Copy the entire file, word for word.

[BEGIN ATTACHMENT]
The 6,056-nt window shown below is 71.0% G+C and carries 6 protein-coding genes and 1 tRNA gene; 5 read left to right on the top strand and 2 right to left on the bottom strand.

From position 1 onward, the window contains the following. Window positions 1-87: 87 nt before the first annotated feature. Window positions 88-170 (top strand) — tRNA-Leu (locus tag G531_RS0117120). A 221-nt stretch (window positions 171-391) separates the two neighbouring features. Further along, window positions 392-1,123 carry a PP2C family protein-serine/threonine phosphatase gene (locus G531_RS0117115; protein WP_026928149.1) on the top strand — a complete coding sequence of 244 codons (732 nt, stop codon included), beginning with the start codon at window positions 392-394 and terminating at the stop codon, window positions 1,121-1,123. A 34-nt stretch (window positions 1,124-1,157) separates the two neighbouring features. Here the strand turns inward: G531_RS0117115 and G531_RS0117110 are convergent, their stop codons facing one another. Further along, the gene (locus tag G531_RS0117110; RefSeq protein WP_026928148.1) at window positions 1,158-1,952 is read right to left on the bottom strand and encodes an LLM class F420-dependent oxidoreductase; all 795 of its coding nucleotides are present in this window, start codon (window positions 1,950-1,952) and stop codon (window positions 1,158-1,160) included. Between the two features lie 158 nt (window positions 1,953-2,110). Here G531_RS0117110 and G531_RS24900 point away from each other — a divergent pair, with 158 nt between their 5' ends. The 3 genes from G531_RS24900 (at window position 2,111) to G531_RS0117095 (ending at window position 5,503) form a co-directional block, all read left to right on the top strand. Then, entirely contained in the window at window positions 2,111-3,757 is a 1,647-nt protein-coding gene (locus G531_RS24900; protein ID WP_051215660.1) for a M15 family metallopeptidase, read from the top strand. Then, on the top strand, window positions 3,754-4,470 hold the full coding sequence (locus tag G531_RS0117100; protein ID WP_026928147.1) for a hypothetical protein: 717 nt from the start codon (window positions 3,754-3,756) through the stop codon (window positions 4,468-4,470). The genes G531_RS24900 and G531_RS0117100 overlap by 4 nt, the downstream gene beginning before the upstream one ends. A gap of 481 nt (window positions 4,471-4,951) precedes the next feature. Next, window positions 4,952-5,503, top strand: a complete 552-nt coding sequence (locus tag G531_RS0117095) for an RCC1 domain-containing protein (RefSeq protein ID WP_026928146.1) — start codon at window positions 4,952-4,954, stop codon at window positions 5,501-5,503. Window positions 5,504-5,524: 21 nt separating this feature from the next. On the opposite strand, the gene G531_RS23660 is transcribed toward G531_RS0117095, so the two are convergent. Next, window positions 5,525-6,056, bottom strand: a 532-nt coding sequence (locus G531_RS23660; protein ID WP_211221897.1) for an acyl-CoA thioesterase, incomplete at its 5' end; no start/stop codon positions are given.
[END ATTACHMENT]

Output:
The 6,056-nt window shown below is 71.0% G+C and carries 6 protein-coding genes and 1 tRNA gene; 5 read left to right on the top strand and 2 right to left on the bottom strand.

From position 1 onward, the window contains the following. Window positions 1-87: 87 nt before the first annotated feature. Window positions 88-170 (top strand) — tRNA-Leu (locus tag G531_RS0117120). A 221-nt stretch (window positions 171-391) separates the two neighbouring features. Further along, window positions 392-1,123 carry a PP2C family protein-serine/threonine phosphatase gene (locus G531_RS0117115; protein WP_026928149.1) on the top strand — a complete coding sequence of 244 codons (732 nt, stop codon included), beginning with the start codon at window positions 392-394 and terminating at the stop codon, window positions 1,121-1,123. A 34-nt stretch (window positions 1,124-1,157) separates the two neighbouring features. Here the strand turns inward: G531_RS0117115 and G531_RS0117110 are convergent, their stop codons facing one another. Further along, the gene (locus tag G531_RS0117110; RefSeq protein WP_026928148.1) at window positions 1,158-1,952 is read right to left on the bottom strand and encodes an LLM class F420-dependent oxidoreductase; all 795 of its coding nucleotides are present in this window, start codon (window positions 1,950-1,952) and stop codon (window positions 1,158-1,160) included. Between the two features lie 158 nt (window positions 1,953-2,110). Here G531_RS0117110 and G531_RS24900 point away from each other — a divergent pair, with 158 nt between their 5' ends. The 3 genes from G531_RS24900 (at window position 2,111) to G531_RS0117095 (ending at window position 5,503) form a co-directional block, all read left to right on the top strand. Then, entirely contained in the window at window positions 2,111-3,757 is a 1,647-nt protein-coding gene (locus G531_RS24900; protein ID WP_051215660.1) for a M15 family metallopeptidase, read from the top strand. Then, on the top strand, window positions 3,754-4,470 hold the full coding sequence (locus tag G531_RS0117100; protein ID WP_026928147.1) for a hypothetical protein: 717 nt from the start codon (window positions 3,754-3,756) through the stop codon (window positions 4,468-4,470). The genes G531_RS24900 and G531_RS0117100 overlap by 4 nt, the downstream gene beginning before the upstream one ends. A gap of 481 nt (window positions 4,471-4,951) precedes the next feature. Next, window positions 4,952-5,503, top strand: a complete 552-nt coding sequence (locus tag G531_RS0117095) for an RCC1 domain-containing protein (RefSeq protein ID WP_026928146.1) — start codon at window positions 4,952-4,954, stop codon at window positions 5,501-5,503. Window positions 5,504-5,524: 21 nt separating this feature from the next. On the opposite strand, the gene G531_RS23660 is transcribed toward G531_RS0117095, so the two are convergent. Next, window positions 5,525-6,056, bottom strand: a 532-nt coding sequence (locus G531_RS23660; protein ID WP_211221897.1) for an acyl-CoA thioesterase, incomplete at its 5' end; no start/stop codon positions are given.